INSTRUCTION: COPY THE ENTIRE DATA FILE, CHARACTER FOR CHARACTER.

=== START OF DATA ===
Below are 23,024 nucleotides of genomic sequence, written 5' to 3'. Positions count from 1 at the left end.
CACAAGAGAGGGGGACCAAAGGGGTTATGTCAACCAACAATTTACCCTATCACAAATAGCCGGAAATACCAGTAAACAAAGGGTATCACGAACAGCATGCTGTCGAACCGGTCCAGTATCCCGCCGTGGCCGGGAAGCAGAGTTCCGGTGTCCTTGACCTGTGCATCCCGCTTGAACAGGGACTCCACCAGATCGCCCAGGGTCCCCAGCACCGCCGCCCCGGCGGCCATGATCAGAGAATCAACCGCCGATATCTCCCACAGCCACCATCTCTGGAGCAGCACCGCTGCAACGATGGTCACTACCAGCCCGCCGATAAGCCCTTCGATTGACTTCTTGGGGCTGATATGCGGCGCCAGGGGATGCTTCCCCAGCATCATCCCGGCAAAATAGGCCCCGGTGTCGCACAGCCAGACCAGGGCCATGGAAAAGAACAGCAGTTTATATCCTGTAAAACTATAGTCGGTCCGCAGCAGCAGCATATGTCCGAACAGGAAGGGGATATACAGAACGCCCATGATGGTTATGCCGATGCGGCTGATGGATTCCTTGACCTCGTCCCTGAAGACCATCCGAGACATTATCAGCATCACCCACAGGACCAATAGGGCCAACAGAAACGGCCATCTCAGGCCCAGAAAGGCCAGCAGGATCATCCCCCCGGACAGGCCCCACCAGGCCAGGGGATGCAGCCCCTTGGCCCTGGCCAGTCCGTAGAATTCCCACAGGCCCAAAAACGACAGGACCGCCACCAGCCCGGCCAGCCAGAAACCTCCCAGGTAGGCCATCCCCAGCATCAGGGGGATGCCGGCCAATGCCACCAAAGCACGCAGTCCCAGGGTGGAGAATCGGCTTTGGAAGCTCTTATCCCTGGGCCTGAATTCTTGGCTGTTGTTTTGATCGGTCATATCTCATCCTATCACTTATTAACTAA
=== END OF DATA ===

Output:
Below are 23,024 nucleotides of genomic sequence, written 5' to 3'. Positions count from 1 at the left end.
CACAAGAGAGGGGGACCAAAGGGGTTATGTCAACCAACAATTTACCCTATCACAAATAGCCGGAAATACCAGTAAACAAAGGGTATCACGAACAGCATGCTGTCGAACCGGTCCAGTATCCCGCCGTGGCCGGGAAGCAGAGTTCCGGTGTCCTTGACCTGTGCATCCCGCTTGAACAGGGACTCCACCAGATCGCCCAGGGTCCCCAGCACCGCCGCCCCGGCGGCCATGATCAGAGAATCAACCGCCGATATCTCCCACAGCCACCATCTCTGGAGCAGCACCGCTGCAACGATGGTCACTACCAGCCCGCCGATAAGCCCTTCGATTGACTTCTTGGGGCTGATATGCGGCGCCAGGGGATGCTTCCCCAGCATCATCCCGGCAAAATAGGCCCCGGTGTCGCACAGCCAGACCAGGGCCATGGAAAAGAACAGCAGTTTATATCCTGTAAAACTATAGTCGGTCCGCAGCAGCAGCATATGTCCGAACAGGAAGGGGATATACAGAACGCCCATGATGGTTATGCCGATGCGGCTGATGGATTCCTTGACCTCGTCCCTGAAGACCATCCGAGACATTATCAGCATCACCCACAGGACCAATAGGGCCAACAGAAACGGCCATCTCAGGCCCAGAAAGGCCAGCAGGATCATCCCCCCGGACAGGCCCCACCAGGCCAGGGGATGCAGCCCCTTGGCCCTGGCCAGTCCGTAGAATTCCCACAGGCCCAAAAACGACAGGACCGCCACCAGCCCGGCCAGCCAGAAACCTCCCAGGTAGGCCATCCCCAGCATCAGGGGGATGCCGGCCAATGCCACCAAAGCACGCAGTCCCAGGGTGGAGAATCGGCTTTGGAAGCTCTTATCCCTGGGCCTGAATTCTTGGCTGTTGTTTTGATCGGTCATATCTCATCCTATCACTTATTAACTAA